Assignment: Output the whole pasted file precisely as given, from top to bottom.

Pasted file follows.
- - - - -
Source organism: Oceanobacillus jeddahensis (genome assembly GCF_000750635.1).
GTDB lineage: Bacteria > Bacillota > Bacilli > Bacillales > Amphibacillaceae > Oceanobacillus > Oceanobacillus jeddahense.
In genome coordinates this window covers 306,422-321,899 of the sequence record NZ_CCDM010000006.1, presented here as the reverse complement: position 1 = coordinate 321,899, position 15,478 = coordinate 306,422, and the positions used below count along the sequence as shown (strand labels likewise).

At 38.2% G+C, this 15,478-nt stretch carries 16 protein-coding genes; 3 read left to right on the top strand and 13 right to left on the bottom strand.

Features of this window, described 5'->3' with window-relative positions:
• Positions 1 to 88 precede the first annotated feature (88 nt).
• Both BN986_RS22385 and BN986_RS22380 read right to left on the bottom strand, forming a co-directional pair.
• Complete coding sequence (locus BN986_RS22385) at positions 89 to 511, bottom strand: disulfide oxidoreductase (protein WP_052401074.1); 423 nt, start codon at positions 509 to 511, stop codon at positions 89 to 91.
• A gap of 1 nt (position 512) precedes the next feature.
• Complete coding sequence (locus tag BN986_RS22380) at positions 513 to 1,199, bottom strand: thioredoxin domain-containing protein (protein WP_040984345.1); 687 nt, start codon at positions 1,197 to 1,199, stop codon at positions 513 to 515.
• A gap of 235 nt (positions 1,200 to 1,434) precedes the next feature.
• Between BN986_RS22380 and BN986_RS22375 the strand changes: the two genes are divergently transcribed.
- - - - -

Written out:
Source organism: Oceanobacillus jeddahensis (genome assembly GCF_000750635.1).
GTDB lineage: Bacteria > Bacillota > Bacilli > Bacillales > Amphibacillaceae > Oceanobacillus > Oceanobacillus jeddahense.
In genome coordinates this window covers 306,422-321,899 of the sequence record NZ_CCDM010000006.1, presented here as the reverse complement: position 1 = coordinate 321,899, position 15,478 = coordinate 306,422, and the positions used below count along the sequence as shown (strand labels likewise).

At 38.2% G+C, this 15,478-nt stretch carries 16 protein-coding genes; 3 read left to right on the top strand and 13 right to left on the bottom strand.

Features of this window, described 5'->3' with window-relative positions:
• Positions 1 to 88 precede the first annotated feature (88 nt).
• Both BN986_RS22385 and BN986_RS22380 read right to left on the bottom strand, forming a co-directional pair.
• Complete coding sequence (locus BN986_RS22385) at positions 89 to 511, bottom strand: disulfide oxidoreductase (protein WP_052401074.1); 423 nt, start codon at positions 509 to 511, stop codon at positions 89 to 91.
• A gap of 1 nt (position 512) precedes the next feature.
• Complete coding sequence (locus tag BN986_RS22380) at positions 513 to 1,199, bottom strand: thioredoxin domain-containing protein (protein WP_040984345.1); 687 nt, start codon at positions 1,197 to 1,199, stop codon at positions 513 to 515.
• A gap of 235 nt (positions 1,200 to 1,434) precedes the next feature.
• Between BN986_RS22380 and BN986_RS22375 the strand changes: the two genes are divergently transcribed.